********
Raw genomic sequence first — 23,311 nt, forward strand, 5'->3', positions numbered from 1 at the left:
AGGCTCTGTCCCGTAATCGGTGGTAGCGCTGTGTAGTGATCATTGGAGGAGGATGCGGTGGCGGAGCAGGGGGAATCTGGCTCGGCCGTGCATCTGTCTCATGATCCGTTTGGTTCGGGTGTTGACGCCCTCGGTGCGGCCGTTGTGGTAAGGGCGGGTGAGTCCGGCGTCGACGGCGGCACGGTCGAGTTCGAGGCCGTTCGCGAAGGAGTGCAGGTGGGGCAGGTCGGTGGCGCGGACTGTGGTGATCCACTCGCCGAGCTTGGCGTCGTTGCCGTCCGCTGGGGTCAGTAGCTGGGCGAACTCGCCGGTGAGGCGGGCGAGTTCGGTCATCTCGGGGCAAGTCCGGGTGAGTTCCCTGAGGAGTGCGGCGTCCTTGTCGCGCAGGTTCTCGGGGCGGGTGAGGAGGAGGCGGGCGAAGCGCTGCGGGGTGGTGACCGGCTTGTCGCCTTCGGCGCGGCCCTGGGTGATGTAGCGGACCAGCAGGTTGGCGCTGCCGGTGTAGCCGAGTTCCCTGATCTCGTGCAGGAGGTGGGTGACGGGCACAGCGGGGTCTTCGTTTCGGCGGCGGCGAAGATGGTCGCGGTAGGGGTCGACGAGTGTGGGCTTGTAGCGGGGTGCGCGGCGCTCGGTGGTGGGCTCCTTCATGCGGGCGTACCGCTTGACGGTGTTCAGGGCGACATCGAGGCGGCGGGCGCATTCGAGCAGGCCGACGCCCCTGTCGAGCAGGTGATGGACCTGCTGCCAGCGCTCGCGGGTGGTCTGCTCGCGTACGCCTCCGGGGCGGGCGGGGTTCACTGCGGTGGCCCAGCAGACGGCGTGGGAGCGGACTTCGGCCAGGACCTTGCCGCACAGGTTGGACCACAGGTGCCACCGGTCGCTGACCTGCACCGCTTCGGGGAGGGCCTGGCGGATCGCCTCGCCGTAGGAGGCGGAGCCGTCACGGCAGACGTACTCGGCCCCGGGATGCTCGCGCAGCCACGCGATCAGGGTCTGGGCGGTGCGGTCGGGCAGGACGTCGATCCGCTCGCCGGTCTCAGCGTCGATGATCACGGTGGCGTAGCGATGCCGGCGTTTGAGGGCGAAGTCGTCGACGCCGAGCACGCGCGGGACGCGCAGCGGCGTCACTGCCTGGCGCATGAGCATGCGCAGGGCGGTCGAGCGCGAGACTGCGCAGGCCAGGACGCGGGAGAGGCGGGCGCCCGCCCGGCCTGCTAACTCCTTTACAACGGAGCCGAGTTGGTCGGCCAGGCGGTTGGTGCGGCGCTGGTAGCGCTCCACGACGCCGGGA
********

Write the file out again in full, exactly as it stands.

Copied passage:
Raw genomic sequence first — 23,311 nt, forward strand, 5'->3', positions numbered from 1 at the left:
AGGCTCTGTCCCGTAATCGGTGGTAGCGCTGTGTAGTGATCATTGGAGGAGGATGCGGTGGCGGAGCAGGGGGAATCTGGCTCGGCCGTGCATCTGTCTCATGATCCGTTTGGTTCGGGTGTTGACGCCCTCGGTGCGGCCGTTGTGGTAAGGGCGGGTGAGTCCGGCGTCGACGGCGGCACGGTCGAGTTCGAGGCCGTTCGCGAAGGAGTGCAGGTGGGGCAGGTCGGTGGCGCGGACTGTGGTGATCCACTCGCCGAGCTTGGCGTCGTTGCCGTCCGCTGGGGTCAGTAGCTGGGCGAACTCGCCGGTGAGGCGGGCGAGTTCGGTCATCTCGGGGCAAGTCCGGGTGAGTTCCCTGAGGAGTGCGGCGTCCTTGTCGCGCAGGTTCTCGGGGCGGGTGAGGAGGAGGCGGGCGAAGCGCTGCGGGGTGGTGACCGGCTTGTCGCCTTCGGCGCGGCCCTGGGTGATGTAGCGGACCAGCAGGTTGGCGCTGCCGGTGTAGCCGAGTTCCCTGATCTCGTGCAGGAGGTGGGTGACGGGCACAGCGGGGTCTTCGTTTCGGCGGCGGCGAAGATGGTCGCGGTAGGGGTCGACGAGTGTGGGCTTGTAGCGGGGTGCGCGGCGCTCGGTGGTGGGCTCCTTCATGCGGGCGTACCGCTTGACGGTGTTCAGGGCGACATCGAGGCGGCGGGCGCATTCGAGCAGGCCGACGCCCCTGTCGAGCAGGTGATGGACCTGCTGCCAGCGCTCGCGGGTGGTCTGCTCGCGTACGCCTCCGGGGCGGGCGGGGTTCACTGCGGTGGCCCAGCAGACGGCGTGGGAGCGGACTTCGGCCAGGACCTTGCCGCACAGGTTGGACCACAGGTGCCACCGGTCGCTGACCTGCACCGCTTCGGGGAGGGCCTGGCGGATCGCCTCGCCGTAGGAGGCGGAGCCGTCACGGCAGACGTACTCGGCCCCGGGATGCTCGCGCAGCCACGCGATCAGGGTCTGGGCGGTGCGGTCGGGCAGGACGTCGATCCGCTCGCCGGTCTCAGCGTCGATGATCACGGTGGCGTAGCGATGCCGGCGTTTGAGGGCGAAGTCGTCGACGCCGAGCACGCGCGGGACGCGCAGCGGCGTCACTGCCTGGCGCATGAGCATGCGCAGGGCGGTCGAGCGCGAGACTGCGCAGGCCAGGACGCGGGAGAGGCGGGCGCCCGCCCGGCCTGCTAACTCCTTTACAACGGAGCCGAGTTGGTCGGCCAGGCGGTTGGTGCGGCGCTGGTAGCGCTCCACGACGCCGGGA